Posts Tagged ‘red barn’


Barn Along Beaverton Road

August 22, 2018

Barn Along Beaverton Road – Oil on Canvas – Plein Air – 8″ x 10″

Looking at an area map, I noted a road which I had not yet explored. Nothing really popped. Came upon a small gap in a thickly forested spot. Gave me a glimpse of this barn and that was about it. Not much time available so I tackled this scene with a small canvas. The road was fairly quiet yet I felt safe I will be back for additional painting ventures.


Where Woodstock Road Turns

November 19, 2017

Where Woodstock Road Turns – Plein Air – Oil on Canvas – 12″ x 36″

Well this was ambitious. A 12 x 12 painting can be a challenge. A 12 x 24 format can be tricky to complete within a 2+ hour time frame. But 36″ wide?

Took two sessions to capture this scene. The format fits the subject well.


Midway – South Barn

September 15, 2013
South Barn - Plein Air; Oil on Canvas Panel 8" x 10"

South Barn – Plein Air; Oil on Canvas Panel 8″ x 10″

A view of the 1800’s barn at Midway. I took some artistic license with the barn. In reality, it is only weathered wood. No paint. To paint this as the bleached out building that it is, creates a design with a drab blotch in a critical spot (though some day I may figure out how to pull this off successfully). I decided to go with  the stereotypical red barn, but weathered. I think that this worked better than painting it the way that it really is.


Christmas 2012

December 25, 2012
Christmas 2012; Oil on Canvas 8" x 10"

Christmas 2012; Oil on Canvas 8″ x 10″

For several years, I have created a new piece of artwork specifically for use on our family Christmas cards. This year I was hoping to get a plein air winter painting for the 2012 edition. As we eased into November, I kept an anxious ear to the weather reports, anticipating the first snowfall of the season which would enable me to get out and paint that perfect scene. Unfortunately, as the days and weeks slipped past, no snow. We had some cold weather, but no snow.

A couple weeks before Christmas and no indication of snow. In fact, the weather forecasts were discussing the fact that we had now gone more than 280 days since our last snowfall, nearing record range for this area. I needed to get the cards created and in the mail if I was to beat a self-imposed Christmas deadline. I decided to go through my sketchbook and photo references to find a design which, as necessary, could be altered to be suitable for our Christmas card.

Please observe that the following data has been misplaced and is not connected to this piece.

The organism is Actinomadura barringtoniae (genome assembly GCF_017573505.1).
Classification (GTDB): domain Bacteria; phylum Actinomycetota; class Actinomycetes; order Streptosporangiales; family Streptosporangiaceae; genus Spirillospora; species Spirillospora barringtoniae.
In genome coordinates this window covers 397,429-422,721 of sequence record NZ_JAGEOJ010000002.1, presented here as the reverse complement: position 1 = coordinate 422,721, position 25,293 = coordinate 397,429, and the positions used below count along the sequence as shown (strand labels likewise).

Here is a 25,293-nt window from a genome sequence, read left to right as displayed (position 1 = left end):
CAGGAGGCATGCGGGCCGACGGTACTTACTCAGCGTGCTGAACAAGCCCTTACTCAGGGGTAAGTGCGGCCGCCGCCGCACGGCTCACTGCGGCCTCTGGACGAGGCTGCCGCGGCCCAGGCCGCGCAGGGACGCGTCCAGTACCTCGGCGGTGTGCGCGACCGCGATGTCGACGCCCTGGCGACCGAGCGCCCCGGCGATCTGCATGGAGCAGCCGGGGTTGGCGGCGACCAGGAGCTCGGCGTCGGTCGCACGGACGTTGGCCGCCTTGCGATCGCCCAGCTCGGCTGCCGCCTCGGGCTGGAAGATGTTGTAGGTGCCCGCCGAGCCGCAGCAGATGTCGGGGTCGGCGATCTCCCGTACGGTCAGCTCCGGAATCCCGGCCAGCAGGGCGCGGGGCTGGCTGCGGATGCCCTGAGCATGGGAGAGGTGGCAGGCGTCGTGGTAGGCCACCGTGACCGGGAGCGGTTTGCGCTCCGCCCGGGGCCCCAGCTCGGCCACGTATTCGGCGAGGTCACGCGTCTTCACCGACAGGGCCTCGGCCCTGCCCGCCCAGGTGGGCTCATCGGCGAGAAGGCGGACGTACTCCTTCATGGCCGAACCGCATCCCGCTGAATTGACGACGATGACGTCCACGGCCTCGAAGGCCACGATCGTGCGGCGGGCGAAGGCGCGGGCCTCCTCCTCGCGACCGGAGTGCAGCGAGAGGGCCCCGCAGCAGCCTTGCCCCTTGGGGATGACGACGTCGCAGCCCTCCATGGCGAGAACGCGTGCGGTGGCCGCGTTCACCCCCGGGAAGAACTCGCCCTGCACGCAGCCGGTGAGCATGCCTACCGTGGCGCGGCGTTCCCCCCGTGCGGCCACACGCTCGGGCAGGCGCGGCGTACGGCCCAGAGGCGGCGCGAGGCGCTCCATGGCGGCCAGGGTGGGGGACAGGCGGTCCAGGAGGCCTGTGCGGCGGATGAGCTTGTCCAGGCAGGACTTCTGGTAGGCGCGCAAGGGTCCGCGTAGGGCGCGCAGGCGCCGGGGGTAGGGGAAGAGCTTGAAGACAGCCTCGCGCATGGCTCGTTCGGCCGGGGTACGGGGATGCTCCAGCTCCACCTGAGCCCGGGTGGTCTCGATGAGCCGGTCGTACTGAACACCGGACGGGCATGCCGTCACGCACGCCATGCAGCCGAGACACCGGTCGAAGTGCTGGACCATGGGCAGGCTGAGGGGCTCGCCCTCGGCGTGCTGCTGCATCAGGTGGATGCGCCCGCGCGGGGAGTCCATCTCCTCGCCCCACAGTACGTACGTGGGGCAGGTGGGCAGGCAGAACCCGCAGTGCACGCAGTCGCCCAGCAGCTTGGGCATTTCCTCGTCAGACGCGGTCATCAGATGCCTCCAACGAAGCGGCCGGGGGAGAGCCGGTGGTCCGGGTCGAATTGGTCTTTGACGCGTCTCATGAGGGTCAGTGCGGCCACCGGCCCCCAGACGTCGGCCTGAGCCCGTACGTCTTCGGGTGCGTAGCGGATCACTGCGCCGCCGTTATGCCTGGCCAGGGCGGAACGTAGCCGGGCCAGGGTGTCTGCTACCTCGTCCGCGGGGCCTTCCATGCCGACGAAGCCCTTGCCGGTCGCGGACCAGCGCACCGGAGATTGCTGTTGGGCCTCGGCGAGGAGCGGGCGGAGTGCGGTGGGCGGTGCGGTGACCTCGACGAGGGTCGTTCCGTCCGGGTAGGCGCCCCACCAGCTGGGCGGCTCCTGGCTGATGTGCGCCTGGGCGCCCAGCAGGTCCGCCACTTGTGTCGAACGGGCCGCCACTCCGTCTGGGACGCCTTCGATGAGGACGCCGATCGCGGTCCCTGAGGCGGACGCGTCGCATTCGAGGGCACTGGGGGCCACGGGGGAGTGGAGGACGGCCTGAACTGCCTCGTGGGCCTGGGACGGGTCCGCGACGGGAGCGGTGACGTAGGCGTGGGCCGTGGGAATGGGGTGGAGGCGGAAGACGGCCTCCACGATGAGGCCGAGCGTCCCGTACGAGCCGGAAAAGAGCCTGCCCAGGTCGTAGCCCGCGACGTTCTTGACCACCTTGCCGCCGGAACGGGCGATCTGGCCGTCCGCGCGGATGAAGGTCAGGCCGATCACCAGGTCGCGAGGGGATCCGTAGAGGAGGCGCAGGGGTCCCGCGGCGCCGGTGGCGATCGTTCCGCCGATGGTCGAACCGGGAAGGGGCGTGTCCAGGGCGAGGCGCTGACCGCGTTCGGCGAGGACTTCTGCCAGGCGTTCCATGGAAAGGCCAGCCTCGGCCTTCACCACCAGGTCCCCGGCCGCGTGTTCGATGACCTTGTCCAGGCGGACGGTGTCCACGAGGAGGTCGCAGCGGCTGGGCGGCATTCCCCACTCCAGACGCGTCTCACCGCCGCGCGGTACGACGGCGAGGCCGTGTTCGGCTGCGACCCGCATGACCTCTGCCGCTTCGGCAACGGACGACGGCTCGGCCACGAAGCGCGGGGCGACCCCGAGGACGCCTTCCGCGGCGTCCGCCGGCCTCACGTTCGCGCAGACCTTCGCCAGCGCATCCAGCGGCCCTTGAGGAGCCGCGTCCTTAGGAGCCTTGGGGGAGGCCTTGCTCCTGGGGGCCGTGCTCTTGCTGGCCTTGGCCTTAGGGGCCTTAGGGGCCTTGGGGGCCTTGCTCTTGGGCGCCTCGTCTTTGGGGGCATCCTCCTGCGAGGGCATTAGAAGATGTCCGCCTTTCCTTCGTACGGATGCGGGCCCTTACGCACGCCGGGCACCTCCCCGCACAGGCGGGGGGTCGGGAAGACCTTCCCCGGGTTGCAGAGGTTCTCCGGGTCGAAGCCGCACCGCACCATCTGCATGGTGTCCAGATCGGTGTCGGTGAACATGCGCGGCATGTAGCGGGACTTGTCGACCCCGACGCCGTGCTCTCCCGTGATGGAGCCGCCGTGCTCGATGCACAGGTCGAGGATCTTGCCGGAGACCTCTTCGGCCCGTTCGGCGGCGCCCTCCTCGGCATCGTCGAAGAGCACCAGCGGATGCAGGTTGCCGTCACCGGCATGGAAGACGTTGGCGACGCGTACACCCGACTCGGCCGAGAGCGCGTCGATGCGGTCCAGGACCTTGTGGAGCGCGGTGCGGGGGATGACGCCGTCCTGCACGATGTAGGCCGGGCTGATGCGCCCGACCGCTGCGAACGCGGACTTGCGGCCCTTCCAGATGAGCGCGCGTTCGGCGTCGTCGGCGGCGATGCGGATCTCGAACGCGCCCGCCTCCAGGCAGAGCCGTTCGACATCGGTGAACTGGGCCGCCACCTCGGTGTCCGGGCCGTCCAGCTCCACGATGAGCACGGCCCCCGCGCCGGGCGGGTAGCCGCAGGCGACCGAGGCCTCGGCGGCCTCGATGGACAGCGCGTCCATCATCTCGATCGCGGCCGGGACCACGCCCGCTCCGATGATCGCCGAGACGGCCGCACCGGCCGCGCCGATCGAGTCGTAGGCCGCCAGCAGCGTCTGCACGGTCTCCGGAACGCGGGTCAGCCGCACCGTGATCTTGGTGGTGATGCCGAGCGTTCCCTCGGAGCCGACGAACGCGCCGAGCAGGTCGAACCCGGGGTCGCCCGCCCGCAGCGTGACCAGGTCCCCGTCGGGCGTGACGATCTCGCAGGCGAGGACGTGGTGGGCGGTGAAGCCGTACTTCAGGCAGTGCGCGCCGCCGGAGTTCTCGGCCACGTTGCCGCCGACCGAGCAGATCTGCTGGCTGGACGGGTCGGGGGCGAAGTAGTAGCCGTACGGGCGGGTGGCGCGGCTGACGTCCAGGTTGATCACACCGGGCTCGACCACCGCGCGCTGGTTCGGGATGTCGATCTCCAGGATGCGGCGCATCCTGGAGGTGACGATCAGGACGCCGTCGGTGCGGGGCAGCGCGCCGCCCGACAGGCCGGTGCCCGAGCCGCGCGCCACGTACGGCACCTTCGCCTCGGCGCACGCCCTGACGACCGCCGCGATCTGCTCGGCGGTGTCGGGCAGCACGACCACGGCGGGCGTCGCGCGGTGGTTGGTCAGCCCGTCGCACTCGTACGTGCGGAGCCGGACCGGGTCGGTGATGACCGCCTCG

Found and worked this idea. Created the work to my satisfaction, photoed the painting and got the digital image to the shop for processing onto the Christmas cards. As fate would have it, irony prevailed. The day that I traveled to retrieve the cards form the printers, it was finally snowing. Perhaps I should venture out now and create the plein air painting for next years Christmas cards. Oh well…

Merry Christmas.


Morning at Spring Hill Farm

October 28, 2012

Morning at Spring Hill Farm; Oil on Canvas 18″ x 24″

I “started” this work late last summer. It has been on display, but I was not satisfied with it. I finally figured out what bothered me. The feeling of light on the barn was not as pronounced as it could be. I recalled that when creating the plein air piece during the Fields Project, the sunlight had been visible on the side of the barn for a few moments before clouds rolled in.

Since this work had not yet sold, I figured it was okay to make a couple changes to pump it up. After adding some Cadmium Red Light to the barn and a few adjustments to the foliage, it was finished. Actually worked as a good warm up before my day of painting.


Farm Study and Barn Study

December 21, 2011

Farm Study, Oil on Gessoed Paper 6" x 8"

I realized that it was time to start coming up with an idea for this years Christmas cards. Although I had a couple of paintings available which would work, I decided to see if I could come up with a few additional options.

After shuffling through several loads of reference photos and creating numerous thumbnail sketches, I settled on these two designs. As I began to sketch each one onto some gessoed paper (remains from my watercolor classes), I  idea came to mind. I decided to try something really different for me and work the paint only using palette knives.

It definitely gives a different, juicy and impressionistic look to these subjects. It was challenging, at times difficult – but it was fun. Additional design possibilities came springing to mind. More to come.

Barn Study, Oil on Gessoed Paper 6" x 8"